Hampton ace Apaliski aims to build on breakout season

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Saturday, June 11, 2022 | 9:01 AM


If Hampton left-hander Ryan Apaliski improves this summer as much as he did last summer, Talbots coach Kellen Wheeler may start running out of superlatives.

Apaliski, who recently completed his junior year, used a strong summer of 2021 as a springboard to a first-team All-Section 2-5A performance this past season.

“He just grew so much,” Wheeler said. “I’ve actually never seen somebody grow as a pitcher as much as he did in one full year. Everything he worked on was amazing.”

Apaliski will play travel ball this summer with the Pittsburgh Spikes, competing in tournaments at Pitt, the University of Maryland and Cincinnati. He also plans to attend baseball camps at Virginia Tech and James Madison, while continuing to train at Battleground Baseball Group in Hampton and work with his Spikes pitching coach, Josh Sharpless, a Beaver County native and former MLB pitcher. Apaliski said his fastball has been clocked in the mid-80s, enhancing a vastly improved slider and sinker.

“I know he’s going to come back stronger,” Wheeler said. “I know he’s going to work his butt off to do even better next year.”

Apaliski will look to build on a breakout junior season in which he went 4-3 with a 2.78 ERA and 67 strikeouts and 19 walks in 45 1/3 innings. He pitched his best in section play, going 4-2 with a 1.73 ERA and 55 strikeouts, along with 14 walks, in 36 1/3 innings. His effort was enough to earn him first-team all-section honors as Hampton (10-10) opened 8-0 in section play, its best start since 2013.

This came after an uneven sophomore season in which Apaliski threw only eight innings for varsity, all out of the bullpen.

“Personally, I’d say I put out probably my best performance that I have in all my career of baseball,” Apaliski said of his ‘22 season. “I definitely felt the most content and calm on the mound. I really felt like I had my stuff together this season and the consistency was there. It felt good.”

Apaliski’s transformation began midway through his sophomore season, when control issues prompted Wheeler to demote his young left-hander to junior varsity for a couple of starts. Apaliski pitched well at the JV level and gained confidence, carrying that into last summer.

“That’s exactly why we sent him down last year,” Wheeler said. “We knew he had the stuff. It was just the in-game situations that he needed to figure out and get through for him to be able to what he did this year.”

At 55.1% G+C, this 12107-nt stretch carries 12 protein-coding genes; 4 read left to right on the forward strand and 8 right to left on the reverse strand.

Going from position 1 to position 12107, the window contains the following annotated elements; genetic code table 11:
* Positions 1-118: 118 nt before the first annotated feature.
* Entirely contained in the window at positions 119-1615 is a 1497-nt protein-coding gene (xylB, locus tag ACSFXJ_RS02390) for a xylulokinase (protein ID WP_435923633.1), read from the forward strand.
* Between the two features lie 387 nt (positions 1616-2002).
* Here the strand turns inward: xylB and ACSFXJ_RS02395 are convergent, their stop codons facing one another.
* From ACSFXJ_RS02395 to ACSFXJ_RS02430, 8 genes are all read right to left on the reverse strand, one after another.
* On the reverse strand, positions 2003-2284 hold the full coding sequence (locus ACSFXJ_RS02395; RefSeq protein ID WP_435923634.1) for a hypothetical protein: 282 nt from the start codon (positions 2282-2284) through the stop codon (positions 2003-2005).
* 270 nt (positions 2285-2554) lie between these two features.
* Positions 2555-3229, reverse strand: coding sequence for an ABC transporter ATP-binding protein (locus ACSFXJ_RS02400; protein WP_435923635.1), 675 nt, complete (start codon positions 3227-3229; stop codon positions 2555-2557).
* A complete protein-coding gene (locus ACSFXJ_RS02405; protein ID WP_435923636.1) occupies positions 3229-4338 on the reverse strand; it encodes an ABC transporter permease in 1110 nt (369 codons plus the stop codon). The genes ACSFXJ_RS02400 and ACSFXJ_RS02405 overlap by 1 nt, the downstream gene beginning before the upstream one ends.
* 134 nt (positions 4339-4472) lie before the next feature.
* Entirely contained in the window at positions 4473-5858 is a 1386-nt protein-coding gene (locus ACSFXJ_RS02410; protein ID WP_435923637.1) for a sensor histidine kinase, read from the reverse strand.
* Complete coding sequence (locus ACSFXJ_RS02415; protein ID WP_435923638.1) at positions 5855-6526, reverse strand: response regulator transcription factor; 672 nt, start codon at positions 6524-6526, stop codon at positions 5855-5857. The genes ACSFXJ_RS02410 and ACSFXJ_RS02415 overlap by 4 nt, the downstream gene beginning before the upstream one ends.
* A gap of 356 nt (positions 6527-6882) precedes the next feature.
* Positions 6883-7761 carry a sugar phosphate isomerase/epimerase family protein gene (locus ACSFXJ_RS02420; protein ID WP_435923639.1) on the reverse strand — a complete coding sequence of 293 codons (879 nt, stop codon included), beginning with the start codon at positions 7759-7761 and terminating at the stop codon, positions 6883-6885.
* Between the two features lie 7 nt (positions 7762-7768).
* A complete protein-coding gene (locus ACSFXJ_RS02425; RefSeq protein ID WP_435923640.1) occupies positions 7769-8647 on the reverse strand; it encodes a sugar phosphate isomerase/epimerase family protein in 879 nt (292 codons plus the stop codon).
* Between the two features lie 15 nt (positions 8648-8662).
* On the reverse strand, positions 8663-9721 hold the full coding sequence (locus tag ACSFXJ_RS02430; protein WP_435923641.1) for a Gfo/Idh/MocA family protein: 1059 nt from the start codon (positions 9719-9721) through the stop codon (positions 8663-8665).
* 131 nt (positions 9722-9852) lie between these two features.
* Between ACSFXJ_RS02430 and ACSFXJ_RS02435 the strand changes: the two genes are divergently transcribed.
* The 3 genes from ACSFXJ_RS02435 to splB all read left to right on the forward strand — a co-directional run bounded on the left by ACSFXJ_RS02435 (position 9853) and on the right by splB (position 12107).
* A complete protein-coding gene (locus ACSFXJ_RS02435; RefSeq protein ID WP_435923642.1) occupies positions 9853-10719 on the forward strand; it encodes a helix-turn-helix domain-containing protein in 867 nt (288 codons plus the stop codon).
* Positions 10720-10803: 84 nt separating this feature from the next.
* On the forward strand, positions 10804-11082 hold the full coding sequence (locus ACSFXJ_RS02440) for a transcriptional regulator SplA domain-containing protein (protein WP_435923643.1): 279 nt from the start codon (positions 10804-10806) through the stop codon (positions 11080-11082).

Apaliski, a 5-foot-11, 200-pounder, understood the motives for his demotion. He said his control and mound demeanor as a sophomore was “definitely an issue.”

“It didn’t feel good (getting demoted), but at the same time I trusted my coach,” Apaliski said. “Sometimes you’ve got to step back and look at it from a different perspective to realize what’s really going on. … I’m not mad that he sent me down. Looking back on it now, it really did help me.”

Apaliski performed well in the big games this spring, including a five-hitter in a 6-1 win over Fox Chapel, a complete-game effort in a 2-1 walk-off loss to Plum, and a solid showing in the 4-3 loss to Penn-Trafford on May 17 in the first round of the WPIAL Class 5A playoffs.

He credits the success to some tinkering with his mechanics during last summer and a much-improved mental approach on the mound.

“Last year was a completely different game for me,” he said. “I didn’t have the control and the consistency down. I also wasn’t very strong mentally. I let a lot of things get to me, and I showed emotion on the mound and that definitely hurt my game.

“Last summer was kind of the turnaround point for me. I became more consistent with my control and my mechanics. Come high school season, I told myself, ‘It’s going to be different.’ I’m going to stick with my stuff and stay within myself and believe, and it definitely worked.”

Apaliski’s older brother, Ethan, was one of top swimmers for Hampton’s 2021 WPIAL Class 2A championship team, and Ryan qualified for the WPIAL diving championships as a freshman in 2020. But baseball has always been his first love since he started playing in the backyard at his Hampton home with his parents and brother when he was barely big enough to pick up a bat.

“I just always wanted to play baseball,” he said.

Apaliski, who hopes to play in college and has been in contact with Virginia Tech, Dartmouth and Xavier, learned something unusual about himself at an early age. Although he did virtually everything right-handed, he could throw a baseball better with his left arm.

“Almost every single thing, I do righty,” he said. “I can throw a football and a Frisbee perfectly with my right hand. But it’s something with a baseball. It just feels better in the left hand.

“When I was about 6-7 years old, I was still able to throw pretty well with my right hand. But every time I threw with my left hand, it was harder and more accurate. So I remember my dad telling me, ‘Let’s just stick with this.’ “

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